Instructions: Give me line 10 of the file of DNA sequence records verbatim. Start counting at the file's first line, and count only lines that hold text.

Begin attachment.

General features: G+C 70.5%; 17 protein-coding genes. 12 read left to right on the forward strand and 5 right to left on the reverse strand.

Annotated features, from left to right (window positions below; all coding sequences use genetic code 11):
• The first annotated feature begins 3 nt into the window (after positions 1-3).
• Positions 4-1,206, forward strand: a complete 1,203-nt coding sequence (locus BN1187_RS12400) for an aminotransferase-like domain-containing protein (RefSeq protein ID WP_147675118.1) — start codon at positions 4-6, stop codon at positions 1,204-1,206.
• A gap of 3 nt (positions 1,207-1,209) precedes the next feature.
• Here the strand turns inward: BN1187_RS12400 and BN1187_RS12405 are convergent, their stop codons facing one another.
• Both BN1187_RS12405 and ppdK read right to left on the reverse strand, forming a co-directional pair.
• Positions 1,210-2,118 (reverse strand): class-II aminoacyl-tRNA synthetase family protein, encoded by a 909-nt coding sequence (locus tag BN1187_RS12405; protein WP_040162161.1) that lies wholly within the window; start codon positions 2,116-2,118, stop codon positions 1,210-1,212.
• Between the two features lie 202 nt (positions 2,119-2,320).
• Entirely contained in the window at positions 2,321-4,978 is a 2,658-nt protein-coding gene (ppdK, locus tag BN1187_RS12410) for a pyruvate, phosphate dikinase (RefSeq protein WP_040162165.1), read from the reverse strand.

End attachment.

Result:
• Entirely contained in the window at positions 2,321-4,978 is a 2,658-nt protein-coding gene (ppdK, locus tag BN1187_RS12410) for a pyruvate, phosphate dikinase (RefSeq protein WP_040162165.1), read from the reverse strand.